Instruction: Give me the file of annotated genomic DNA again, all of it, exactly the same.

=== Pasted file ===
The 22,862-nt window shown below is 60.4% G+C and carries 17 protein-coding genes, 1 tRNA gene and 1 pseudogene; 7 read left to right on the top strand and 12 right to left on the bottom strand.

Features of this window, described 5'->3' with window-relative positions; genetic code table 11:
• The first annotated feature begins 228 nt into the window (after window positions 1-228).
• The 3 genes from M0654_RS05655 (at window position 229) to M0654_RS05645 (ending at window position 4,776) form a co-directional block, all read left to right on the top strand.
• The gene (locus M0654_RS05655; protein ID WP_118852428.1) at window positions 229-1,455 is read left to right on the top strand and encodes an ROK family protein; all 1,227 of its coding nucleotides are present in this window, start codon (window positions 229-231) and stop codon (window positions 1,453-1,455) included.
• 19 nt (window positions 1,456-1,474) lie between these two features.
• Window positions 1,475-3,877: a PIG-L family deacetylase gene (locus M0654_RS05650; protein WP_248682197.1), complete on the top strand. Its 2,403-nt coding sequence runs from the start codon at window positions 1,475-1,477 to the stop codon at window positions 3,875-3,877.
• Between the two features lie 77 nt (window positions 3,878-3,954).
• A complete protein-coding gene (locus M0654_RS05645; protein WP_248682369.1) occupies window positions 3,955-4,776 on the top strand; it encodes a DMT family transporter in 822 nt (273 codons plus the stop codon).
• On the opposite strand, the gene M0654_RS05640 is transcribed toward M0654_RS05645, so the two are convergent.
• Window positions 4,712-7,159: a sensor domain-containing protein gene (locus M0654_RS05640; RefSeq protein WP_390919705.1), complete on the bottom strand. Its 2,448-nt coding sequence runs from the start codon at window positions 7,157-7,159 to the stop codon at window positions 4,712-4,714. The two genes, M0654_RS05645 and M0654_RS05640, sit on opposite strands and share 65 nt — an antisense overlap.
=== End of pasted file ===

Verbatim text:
The 22,862-nt window shown below is 60.4% G+C and carries 17 protein-coding genes, 1 tRNA gene and 1 pseudogene; 7 read left to right on the top strand and 12 right to left on the bottom strand.

Features of this window, described 5'->3' with window-relative positions; genetic code table 11:
• The first annotated feature begins 228 nt into the window (after window positions 1-228).
• The 3 genes from M0654_RS05655 (at window position 229) to M0654_RS05645 (ending at window position 4,776) form a co-directional block, all read left to right on the top strand.
• The gene (locus M0654_RS05655; protein ID WP_118852428.1) at window positions 229-1,455 is read left to right on the top strand and encodes an ROK family protein; all 1,227 of its coding nucleotides are present in this window, start codon (window positions 229-231) and stop codon (window positions 1,453-1,455) included.
• 19 nt (window positions 1,456-1,474) lie between these two features.
• Window positions 1,475-3,877: a PIG-L family deacetylase gene (locus M0654_RS05650; protein WP_248682197.1), complete on the top strand. Its 2,403-nt coding sequence runs from the start codon at window positions 1,475-1,477 to the stop codon at window positions 3,875-3,877.
• Between the two features lie 77 nt (window positions 3,878-3,954).
• A complete protein-coding gene (locus M0654_RS05645; protein WP_248682369.1) occupies window positions 3,955-4,776 on the top strand; it encodes a DMT family transporter in 822 nt (273 codons plus the stop codon).
• On the opposite strand, the gene M0654_RS05640 is transcribed toward M0654_RS05645, so the two are convergent.
• Window positions 4,712-7,159: a sensor domain-containing protein gene (locus M0654_RS05640; RefSeq protein WP_390919705.1), complete on the bottom strand. Its 2,448-nt coding sequence runs from the start codon at window positions 7,157-7,159 to the stop codon at window positions 4,712-4,714. The two genes, M0654_RS05645 and M0654_RS05640, sit on opposite strands and share 65 nt — an antisense overlap.